Franklin Furnace Archive: The Making of Art History
Here on Pratt’s campus, nestled between two classrooms on the second floor of the ISC building, lies an archive with over four thousand artists’ books and documentations of experimental artwork. It’s a treasure trove of the past, with avant-garde relics existing from 1976 onwards, many of which are works that have been overlooked or gone unseen. The Franklin Furnace Archive exists to preserve and support time-based art of the past in its archival efforts, as well as uplift emerging artists with grants and funding. This way, they create art history.
Harley Spiller, the Executive Ken Dewey Director (a title named for esteemed performance artist: Ken Dewey), has been with the nonprofit since 1986 and was hired directly by the founder, Martha Wilson. In his words, “Franklin Furnace is Martha Wilson. Martha founded this place. I am now the Ken Dewey Executive Director of Franklin Furnace, but Franklin Furnace Archive was and always will be Martha Wilson. It's her baby. It's her concept.” Spiller has what feels like an encyclopedic memory, recounting stories upon stories about the history of the archive, his own involvement, and various artists he has worked with over the years. He says one of his first interactions with Wilson, her work, and the archive was with a book she made called 1. Truck, 2. Fuck, 3. Muck. In the piece, she recounts an autobiographical experience where she hitched rides with truckers across Canada whilst trying to make it as an artist. Spiller enjoyed the experience of the book but noticed the last two pages were upside down. He pointed this out to Wilson who responded with, “I know. I did that on purpose,” perfectly encapsulating the power of the medium and what Franklin Furnace is all about.
In addition to artists’ books, Franklin Furnace is dedicated to the documentation of performance art. Spiller recounts an experience working with an anonymous artist “who asked for money and support to pray and fast for one month in a home-built mini monastery in our space. The guy did not eat for 31 days.” Spiller says they did sponsor this artist, after a doctor’s visit of course, and the artist went into the structure and stayed there for a month alone. They were “praying and fasting in an effort to see God. It was not a success in that respect, but we documented all of it.” Jeff Matsuno eventually took credit for the work, but in the archive, it is still credited to “Anonymous”.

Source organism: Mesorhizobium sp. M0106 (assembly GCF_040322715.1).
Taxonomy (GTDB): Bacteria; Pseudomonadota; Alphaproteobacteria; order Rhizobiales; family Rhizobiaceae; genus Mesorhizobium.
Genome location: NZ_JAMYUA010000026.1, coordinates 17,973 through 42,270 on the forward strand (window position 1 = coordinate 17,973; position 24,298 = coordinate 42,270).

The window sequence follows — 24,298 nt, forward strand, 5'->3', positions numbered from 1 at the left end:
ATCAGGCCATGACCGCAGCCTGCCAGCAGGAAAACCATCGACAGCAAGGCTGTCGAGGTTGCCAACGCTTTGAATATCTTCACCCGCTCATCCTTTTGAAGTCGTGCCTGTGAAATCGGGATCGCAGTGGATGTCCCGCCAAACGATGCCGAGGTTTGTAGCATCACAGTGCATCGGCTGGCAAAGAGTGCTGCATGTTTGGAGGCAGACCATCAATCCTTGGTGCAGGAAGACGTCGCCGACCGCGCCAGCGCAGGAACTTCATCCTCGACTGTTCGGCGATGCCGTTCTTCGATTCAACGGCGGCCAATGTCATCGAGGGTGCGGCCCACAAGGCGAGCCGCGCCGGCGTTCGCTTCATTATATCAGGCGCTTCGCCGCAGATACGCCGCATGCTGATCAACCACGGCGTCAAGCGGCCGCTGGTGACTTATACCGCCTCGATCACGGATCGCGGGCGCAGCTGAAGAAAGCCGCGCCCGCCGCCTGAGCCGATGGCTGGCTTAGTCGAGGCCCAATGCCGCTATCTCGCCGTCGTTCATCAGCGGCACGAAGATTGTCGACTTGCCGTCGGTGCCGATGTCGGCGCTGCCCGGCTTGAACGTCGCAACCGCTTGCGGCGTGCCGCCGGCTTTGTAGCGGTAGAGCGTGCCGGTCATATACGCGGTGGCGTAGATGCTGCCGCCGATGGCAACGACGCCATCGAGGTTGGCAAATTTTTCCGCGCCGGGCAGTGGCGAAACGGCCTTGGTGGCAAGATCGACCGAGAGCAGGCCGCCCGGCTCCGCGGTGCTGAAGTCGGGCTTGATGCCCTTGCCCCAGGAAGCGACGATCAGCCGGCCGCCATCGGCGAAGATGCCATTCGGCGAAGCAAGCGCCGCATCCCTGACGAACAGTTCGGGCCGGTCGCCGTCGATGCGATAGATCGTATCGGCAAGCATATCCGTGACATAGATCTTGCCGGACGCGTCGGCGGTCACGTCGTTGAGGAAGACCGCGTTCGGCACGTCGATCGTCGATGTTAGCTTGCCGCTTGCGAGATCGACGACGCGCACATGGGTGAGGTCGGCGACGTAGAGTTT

Franklin Furnace has been here at Pratt since 2014. They leveraged their position on campus by working with several other school organizations, professors, and departments. One notable example is their annual exhibition collaboration with the Pratt Library, called Live at the Library, that they have done for the past seven years. Currently on view is “46: Artists’ Books from Franklin Furnace Archive, 1976-2022” curated by Fang-Yu Liu and Nicole Rosengurt. It includes one book from each year of Franklin Furnace’s existence.
If you want to learn more about Franklin Furnace, peruse their momentous digital archives, or subscribe to their newsletter, please go to https://franklinfurnace.org/. You can also make an appointment to visit the physical archive of artist’s books on campus by emailing firstname.lastname@example.org.
“We continue to support artists with their dreams. Wacky, weird, wild, tasteful, distasteful, no taste, and support them in presenting this work to the world. Not only that, we insist that they document this work, so that we can embed their work and them in art history.”
– Harley Spiller
Photo 1 & 2: Martha Wilson, 1. Truck 2. Fuck 3. Muck, 1975, artist's book. Photo: Massachusetts College of Art and Design, https://blogs.massart.edu/artistsbooks/
Photo 3: Installation view, 46: Artists’ Books from Franklin Furnace Archive, 1976-2022, the 7th annual Live at the Library exhibition collaboration between Pratt Institute and Franklin Furnace Archive. Photo: Avery Slezak